Schedule each workday in advance, leaving plenty of time to accomplish each task, with time buffers and breaks in between. Your experience with each type of task will guide you here. When you encounter an unfamiliar category, try to equate it with something you already have experience with. If it proves completely new, experiment with it until you discover the best time interval for getting it done without overstressing yourself.

Whenever a new deadline arises, carefully consider the project’s specifications and the number of days you have to accomplish it. Then break it down into daily segments of reasonable length, and insert those into your schedule. If the timeframe seems too short, try to negotiate a better deadline. That way, you won’t have to scramble to finish it. If you maintain a sensible pace, you’ll have extra energy at the end so that you can push it, if you really have to.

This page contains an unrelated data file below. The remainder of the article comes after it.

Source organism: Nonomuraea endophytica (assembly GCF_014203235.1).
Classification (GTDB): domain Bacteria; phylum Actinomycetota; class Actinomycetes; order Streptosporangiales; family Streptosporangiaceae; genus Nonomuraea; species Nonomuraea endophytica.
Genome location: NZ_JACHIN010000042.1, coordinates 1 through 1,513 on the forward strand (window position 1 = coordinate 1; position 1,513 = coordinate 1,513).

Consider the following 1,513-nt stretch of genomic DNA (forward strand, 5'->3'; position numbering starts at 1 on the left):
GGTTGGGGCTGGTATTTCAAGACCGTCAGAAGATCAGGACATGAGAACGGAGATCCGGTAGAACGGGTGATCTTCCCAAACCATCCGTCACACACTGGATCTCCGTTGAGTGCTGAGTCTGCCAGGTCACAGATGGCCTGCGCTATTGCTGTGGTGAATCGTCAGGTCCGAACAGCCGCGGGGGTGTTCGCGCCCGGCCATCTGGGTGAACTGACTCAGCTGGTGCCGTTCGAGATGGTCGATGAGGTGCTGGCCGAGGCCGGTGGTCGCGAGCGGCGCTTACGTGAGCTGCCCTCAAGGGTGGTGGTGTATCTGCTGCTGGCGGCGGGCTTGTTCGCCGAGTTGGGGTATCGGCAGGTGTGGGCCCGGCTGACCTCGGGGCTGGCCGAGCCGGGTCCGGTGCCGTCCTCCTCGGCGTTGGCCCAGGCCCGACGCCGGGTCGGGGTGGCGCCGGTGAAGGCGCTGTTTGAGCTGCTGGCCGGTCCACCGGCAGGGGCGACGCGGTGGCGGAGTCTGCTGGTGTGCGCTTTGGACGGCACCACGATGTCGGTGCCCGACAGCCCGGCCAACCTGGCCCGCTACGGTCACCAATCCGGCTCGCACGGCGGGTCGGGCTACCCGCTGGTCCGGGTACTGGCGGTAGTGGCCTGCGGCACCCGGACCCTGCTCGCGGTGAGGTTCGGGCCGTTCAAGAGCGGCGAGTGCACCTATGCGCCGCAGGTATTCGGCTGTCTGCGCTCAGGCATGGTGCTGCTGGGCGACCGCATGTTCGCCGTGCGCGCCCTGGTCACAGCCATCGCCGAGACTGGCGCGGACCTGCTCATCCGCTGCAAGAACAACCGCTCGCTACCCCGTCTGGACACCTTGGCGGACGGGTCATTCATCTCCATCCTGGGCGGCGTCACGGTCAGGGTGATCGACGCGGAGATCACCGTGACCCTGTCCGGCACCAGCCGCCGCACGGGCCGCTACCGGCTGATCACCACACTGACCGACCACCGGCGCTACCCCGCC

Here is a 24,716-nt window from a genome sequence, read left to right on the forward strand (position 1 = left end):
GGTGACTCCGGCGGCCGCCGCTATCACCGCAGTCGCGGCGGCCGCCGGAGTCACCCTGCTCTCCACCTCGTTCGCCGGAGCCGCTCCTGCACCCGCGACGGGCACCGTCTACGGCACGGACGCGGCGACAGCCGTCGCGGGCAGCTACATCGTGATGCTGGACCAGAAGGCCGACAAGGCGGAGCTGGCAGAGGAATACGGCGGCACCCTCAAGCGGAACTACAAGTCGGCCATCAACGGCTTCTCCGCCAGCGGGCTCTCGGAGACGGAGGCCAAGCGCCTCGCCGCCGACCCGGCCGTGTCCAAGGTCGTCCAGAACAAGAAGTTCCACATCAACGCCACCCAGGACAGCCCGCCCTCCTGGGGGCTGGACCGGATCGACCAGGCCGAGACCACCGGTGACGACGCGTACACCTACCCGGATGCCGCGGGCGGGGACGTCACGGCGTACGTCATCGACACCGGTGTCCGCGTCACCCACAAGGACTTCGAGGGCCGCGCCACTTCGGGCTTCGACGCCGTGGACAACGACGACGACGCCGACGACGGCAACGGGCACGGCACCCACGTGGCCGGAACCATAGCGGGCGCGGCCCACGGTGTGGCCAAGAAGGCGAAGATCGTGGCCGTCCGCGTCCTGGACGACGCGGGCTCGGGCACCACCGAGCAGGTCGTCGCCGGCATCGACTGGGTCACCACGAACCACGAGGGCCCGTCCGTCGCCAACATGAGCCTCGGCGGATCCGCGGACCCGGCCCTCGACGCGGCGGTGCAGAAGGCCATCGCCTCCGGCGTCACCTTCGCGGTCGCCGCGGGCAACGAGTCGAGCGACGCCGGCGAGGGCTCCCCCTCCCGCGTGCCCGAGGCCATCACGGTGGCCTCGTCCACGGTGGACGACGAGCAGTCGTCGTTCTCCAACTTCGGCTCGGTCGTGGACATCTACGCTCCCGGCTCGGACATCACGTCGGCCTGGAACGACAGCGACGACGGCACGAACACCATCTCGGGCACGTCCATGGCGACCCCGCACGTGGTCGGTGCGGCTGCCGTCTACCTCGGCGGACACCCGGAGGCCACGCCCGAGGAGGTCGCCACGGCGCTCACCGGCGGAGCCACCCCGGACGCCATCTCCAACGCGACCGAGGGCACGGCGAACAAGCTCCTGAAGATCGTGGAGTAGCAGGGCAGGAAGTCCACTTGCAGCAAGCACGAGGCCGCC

You may have to drop or postpone another task to make this work. Accept that. Don’t just shoehorn the new task into your schedule; something must give if you expect to maintain an even pace. If something new pops up unexpectedly, try not to cram it into that day’s schedule unless it represents a dire emergency. Instead, work it in per the guidelines I’ve outlined above.

If you’ve been overdoing it because you’ve fallen behind, don’t kill yourself trying to catch up. Stop long enough to lay out a plan for getting back on schedule in a way that doesn’t wear you down too much. Implement the plan immediately, and make sure you follow it tightly. Eventually, you will catch up; and at that point, you can ease back on the throttle a little.